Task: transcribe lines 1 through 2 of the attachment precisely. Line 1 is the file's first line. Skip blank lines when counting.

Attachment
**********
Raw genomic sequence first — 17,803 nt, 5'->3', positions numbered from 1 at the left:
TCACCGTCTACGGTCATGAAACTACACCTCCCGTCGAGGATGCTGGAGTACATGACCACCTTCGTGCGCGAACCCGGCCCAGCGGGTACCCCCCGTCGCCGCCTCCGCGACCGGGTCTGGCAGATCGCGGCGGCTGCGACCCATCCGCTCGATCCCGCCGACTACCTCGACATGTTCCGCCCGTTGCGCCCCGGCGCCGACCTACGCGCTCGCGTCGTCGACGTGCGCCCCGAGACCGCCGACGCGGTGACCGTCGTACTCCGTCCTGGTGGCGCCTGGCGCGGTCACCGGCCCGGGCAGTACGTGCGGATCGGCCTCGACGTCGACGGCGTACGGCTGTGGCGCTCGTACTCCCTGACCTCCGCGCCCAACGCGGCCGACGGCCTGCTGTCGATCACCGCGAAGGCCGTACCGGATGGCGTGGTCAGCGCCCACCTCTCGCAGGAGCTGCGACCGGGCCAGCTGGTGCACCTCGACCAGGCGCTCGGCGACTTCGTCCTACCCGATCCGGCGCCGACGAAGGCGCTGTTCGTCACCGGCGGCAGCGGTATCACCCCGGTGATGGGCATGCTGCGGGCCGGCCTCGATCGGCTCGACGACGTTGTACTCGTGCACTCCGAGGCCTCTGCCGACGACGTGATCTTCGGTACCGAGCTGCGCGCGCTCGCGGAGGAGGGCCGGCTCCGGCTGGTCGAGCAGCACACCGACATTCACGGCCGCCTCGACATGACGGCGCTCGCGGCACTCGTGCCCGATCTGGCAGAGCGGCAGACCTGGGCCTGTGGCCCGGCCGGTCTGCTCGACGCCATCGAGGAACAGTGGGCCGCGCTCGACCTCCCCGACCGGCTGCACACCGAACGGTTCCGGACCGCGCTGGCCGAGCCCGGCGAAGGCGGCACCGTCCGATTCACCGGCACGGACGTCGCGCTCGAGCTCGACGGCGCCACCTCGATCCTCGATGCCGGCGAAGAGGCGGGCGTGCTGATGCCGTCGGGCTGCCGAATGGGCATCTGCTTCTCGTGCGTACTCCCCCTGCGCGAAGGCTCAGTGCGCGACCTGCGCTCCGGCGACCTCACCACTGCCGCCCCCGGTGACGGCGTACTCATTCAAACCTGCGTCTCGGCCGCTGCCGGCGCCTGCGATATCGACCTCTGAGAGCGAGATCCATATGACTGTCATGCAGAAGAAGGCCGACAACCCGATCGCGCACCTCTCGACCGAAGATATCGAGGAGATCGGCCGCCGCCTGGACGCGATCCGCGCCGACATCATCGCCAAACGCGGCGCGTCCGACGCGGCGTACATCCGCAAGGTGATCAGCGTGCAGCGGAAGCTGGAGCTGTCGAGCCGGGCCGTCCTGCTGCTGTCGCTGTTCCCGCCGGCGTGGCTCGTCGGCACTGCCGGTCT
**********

Raw genomic sequence first — 17,803 nt, 5'->3', positions numbered from 1 at the left:
TCACCGTCTACGGTCATGAAACTACACCTCCCGTCGAGGATGCTGGAGTACATGACCACCTTCGTGCGCGAACCCGGCCCAGCGGGTACCCCCCGTCGCCGCCTCCGCGACCGGGTCTGGCAGATCGCGGCGGCTGCGACCCATCCGCTCGATCCCGCCGACTACCTCGACATGTTCCGCCCGTTGCGCCCCGGCGCCGACCTACGCGCTCGCGTCGTCGACGTGCGCCCCGAGACCGCCGACGCGGTGACCGTCGTACTCCGTCCTGGTGGCGCCTGGCGCGGTCACCGGCCCGGGCAGTACGTGCGGATCGGCCTCGACGTCGACGGCGTACGGCTGTGGCGCTCGTACTCCCTGACCTCCGCGCCCAACGCGGCCGACGGCCTGCTGTCGATCACCGCGAAGGCCGTACCGGATGGCGTGGTCAGCGCCCACCTCTCGCAGGAGCTGCGACCGGGCCAGCTGGTGCACCTCGACCAGGCGCTCGGCGACTTCGTCCTACCCGATCCGGCGCCGACGAAGGCGCTGTTCGTCACCGGCGGCAGCGGTATCACCCCGGTGATGGGCATGCTGCGGGCCGGCCTCGATCGGCTCGACGACGTTGTACTCGTGCACTCCGAGGCCTCTGCCGACGACGTGATCTTCGGTACCGAGCTGCGCGCGCTCGCGGAGGAGGGCCGGCTCCGGCTGGTCGAGCAGCACACCGACATTCACGGCCGCCTCGACATGACGGCGCTCGCGGCACTCGTGCCCGATCTGGCAGAGCGGCAGACCTGGGCCTGTGGCCCGGCCGGTCTGCTCGACGCCATCGAGGAACAGTGGGCCGCGCTCGACCTCCCCGACCGGCTGCACACCGAACGGTTCCGGACCGCGCTGGCCGAGCCCGGCGAAGGCGGCACCGTCCGATTCACCGGCACGGACGTCGCGCTCGAGCTCGACGGCGCCACCTCGATCCTCGATGCCGGCGAAGAGGCGGGCGTGCTGATGCCGTCGGGCTGCCGAATGGGCATCTGCTTCTCGTGCGTACTCCCCCTGCGCGAAGGCTCAGTGCGCGACCTGCGCTCCGGCGACCTCACCACTGCCGCCCCCGGTGACGGCGTACTCATTCAAACCTGCGTCTCGGCCGCTGCCGGCGCCTGCGATATCGACCTCTGAGAGCGAGATCCATATGACTGTCATGCAGAAGAAGGCCGACAACCCGATCGCGCACCTCTCGACCGAAGATATCGAGGAGATCGGCCGCCGCCTGGACGCGATCCGCGCCGACATCATCGCCAAACGCGGCGCGTCCGACGCGGCGTACATCCGCAAGGTGATCAGCGTGCAGCGGAAGCTGGAGCTGTCGAGCCGGGCCGTCCTGCTGCTGTCGCTGTTCCCGCCGGCGTGGCTCGTCGGCACTGCCGGTCT